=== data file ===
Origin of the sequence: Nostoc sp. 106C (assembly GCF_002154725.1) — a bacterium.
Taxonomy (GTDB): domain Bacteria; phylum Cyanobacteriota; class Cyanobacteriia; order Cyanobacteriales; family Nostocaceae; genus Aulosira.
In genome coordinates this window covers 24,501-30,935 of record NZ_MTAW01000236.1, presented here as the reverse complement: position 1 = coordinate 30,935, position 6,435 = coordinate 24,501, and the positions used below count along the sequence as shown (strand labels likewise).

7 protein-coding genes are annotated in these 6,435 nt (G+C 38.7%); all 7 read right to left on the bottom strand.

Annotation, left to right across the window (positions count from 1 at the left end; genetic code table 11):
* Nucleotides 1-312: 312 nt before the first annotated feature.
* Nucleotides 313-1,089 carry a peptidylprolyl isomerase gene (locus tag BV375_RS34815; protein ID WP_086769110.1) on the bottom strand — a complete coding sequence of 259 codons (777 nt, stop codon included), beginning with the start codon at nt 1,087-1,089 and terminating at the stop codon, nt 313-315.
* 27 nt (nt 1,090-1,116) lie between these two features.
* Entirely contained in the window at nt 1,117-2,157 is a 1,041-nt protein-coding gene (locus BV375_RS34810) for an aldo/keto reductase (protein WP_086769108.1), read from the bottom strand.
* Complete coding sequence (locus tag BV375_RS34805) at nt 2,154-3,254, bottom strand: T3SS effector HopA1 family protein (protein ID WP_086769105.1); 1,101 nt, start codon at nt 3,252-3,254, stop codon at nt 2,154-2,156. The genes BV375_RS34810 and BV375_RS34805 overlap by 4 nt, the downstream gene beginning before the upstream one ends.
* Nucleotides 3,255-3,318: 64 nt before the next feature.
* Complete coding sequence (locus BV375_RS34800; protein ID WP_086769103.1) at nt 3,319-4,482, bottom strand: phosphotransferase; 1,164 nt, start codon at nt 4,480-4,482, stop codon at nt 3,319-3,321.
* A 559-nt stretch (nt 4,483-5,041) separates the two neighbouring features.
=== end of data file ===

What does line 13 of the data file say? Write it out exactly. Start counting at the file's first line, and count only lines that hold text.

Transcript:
* A 559-nt stretch (nt 4,483-5,041) separates the two neighbouring features.